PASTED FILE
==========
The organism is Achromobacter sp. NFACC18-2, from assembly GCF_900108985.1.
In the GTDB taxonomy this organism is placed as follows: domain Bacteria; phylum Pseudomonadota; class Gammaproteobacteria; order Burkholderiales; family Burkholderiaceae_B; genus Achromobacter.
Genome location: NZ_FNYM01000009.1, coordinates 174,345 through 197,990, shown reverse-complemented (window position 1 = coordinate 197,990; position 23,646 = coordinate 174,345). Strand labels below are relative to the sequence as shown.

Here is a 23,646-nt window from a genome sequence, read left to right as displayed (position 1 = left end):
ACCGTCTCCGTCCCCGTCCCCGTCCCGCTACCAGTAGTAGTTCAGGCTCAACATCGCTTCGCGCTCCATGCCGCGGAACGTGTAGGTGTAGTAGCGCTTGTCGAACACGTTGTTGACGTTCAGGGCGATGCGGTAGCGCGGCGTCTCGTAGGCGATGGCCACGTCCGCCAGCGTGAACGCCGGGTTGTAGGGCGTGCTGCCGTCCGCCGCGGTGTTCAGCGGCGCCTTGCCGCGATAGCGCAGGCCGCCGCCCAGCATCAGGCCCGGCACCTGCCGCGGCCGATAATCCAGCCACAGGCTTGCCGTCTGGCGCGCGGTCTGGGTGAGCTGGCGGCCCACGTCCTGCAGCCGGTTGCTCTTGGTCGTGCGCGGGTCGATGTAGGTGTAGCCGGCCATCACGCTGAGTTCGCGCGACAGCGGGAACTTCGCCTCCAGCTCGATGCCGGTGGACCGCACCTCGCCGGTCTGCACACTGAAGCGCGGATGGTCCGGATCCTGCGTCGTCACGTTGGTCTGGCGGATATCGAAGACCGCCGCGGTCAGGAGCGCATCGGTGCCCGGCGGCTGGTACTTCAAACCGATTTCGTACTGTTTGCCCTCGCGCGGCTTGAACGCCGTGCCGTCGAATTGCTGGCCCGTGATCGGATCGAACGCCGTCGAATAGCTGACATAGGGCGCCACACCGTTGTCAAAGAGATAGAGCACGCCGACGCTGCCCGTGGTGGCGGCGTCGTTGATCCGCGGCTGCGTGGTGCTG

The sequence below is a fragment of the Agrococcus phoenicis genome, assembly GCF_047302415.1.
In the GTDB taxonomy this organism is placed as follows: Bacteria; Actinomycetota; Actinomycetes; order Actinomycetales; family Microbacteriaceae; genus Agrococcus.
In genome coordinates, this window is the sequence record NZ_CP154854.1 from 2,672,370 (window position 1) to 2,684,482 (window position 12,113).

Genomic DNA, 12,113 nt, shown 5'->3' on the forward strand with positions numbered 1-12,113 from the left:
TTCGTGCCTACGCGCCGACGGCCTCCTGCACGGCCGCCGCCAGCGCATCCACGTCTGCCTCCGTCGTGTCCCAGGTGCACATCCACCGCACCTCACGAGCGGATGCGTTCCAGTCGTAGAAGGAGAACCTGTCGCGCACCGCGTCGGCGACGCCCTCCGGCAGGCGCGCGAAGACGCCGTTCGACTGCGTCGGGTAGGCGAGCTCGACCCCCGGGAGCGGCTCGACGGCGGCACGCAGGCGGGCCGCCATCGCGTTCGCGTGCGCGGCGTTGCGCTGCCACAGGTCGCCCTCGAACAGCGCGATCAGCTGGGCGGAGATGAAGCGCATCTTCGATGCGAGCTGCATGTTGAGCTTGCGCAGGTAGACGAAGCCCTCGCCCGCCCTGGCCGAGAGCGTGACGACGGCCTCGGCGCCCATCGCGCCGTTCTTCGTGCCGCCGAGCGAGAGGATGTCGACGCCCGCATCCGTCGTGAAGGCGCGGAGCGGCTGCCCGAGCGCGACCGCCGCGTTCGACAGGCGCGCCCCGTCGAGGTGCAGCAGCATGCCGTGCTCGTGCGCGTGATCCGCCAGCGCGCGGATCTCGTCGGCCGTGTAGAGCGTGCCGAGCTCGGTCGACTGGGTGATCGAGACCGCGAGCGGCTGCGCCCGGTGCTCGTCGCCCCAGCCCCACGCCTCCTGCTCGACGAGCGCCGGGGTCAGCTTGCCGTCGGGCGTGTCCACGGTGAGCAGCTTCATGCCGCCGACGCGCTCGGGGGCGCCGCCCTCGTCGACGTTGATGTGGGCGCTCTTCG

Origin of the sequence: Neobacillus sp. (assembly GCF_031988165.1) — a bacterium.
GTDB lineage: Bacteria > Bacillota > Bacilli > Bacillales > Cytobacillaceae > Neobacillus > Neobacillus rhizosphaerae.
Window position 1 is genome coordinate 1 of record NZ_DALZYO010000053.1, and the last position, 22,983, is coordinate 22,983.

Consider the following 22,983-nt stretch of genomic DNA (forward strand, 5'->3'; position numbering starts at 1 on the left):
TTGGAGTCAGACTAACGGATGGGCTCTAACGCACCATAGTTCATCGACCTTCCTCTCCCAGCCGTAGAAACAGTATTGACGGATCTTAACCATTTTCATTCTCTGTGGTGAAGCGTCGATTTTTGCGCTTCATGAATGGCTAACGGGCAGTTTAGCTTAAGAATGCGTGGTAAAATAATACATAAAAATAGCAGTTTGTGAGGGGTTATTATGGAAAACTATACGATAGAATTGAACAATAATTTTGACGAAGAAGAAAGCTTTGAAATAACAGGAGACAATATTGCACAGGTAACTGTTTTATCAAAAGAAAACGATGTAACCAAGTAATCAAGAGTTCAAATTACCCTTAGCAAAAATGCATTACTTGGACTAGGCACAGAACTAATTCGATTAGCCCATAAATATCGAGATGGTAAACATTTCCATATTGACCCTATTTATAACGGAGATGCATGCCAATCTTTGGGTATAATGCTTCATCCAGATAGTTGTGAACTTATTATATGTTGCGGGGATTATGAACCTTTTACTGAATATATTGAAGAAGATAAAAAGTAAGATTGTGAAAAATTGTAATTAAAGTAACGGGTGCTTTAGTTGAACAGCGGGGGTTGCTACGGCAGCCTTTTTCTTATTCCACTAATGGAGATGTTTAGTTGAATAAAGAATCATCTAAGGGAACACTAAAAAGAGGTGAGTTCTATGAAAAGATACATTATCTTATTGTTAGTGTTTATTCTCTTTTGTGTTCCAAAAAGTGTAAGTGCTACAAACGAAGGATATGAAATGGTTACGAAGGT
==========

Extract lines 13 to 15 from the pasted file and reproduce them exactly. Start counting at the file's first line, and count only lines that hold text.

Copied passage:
Window position 1 is genome coordinate 1 of record NZ_DALZYO010000053.1, and the last position, 22,983, is coordinate 22,983.

Consider the following 22,983-nt stretch of genomic DNA (forward strand, 5'->3'; position numbering starts at 1 on the left):
TTGGAGTCAGACTAACGGATGGGCTCTAACGCACCATAGTTCATCGACCTTCCTCTCCCAGCCGTAGAAACAGTATTGACGGATCTTAACCATTTTCATTCTCTGTGGTGAAGCGTCGATTTTTGCGCTTCATGAATGGCTAACGGGCAGTTTAGCTTAAGAATGCGTGGTAAAATAATACATAAAAATAGCAGTTTGTGAGGGGTTATTATGGAAAACTATACGATAGAATTGAACAATAATTTTGACGAAGAAGAAAGCTTTGAAATAACAGGAGACAATATTGCACAGGTAACTGTTTTATCAAAAGAAAACGATGTAACCAAGTAATCAAGAGTTCAAATTACCCTTAGCAAAAATGCATTACTTGGACTAGGCACAGAACTAATTCGATTAGCCCATAAATATCGAGATGGTAAACATTTCCATATTGACCCTATTTATAACGGAGATGCATGCCAATCTTTGGGTATAATGCTTCATCCAGATAGTTGTGAACTTATTATATGTTGCGGGGATTATGAACCTTTTACTGAATATATTGAAGAAGATAAAAAGTAAGATTGTGAAAAATTGTAATTAAAGTAACGGGTGCTTTAGTTGAACAGCGGGGGTTGCTACGGCAGCCTTTTTCTTATTCCACTAATGGAGATGTTTAGTTGAATAAAGAATCATCTAAGGGAACACTAAAAAGAGGTGAGTTCTATGAAAAGATACATTATCTTATTGTTAGTGTTTATTCTCTTTTGTGTTCCAAAAAGTGTAAGTGCTACAAACGAAGGATATGAAATGGTTACGAAGGT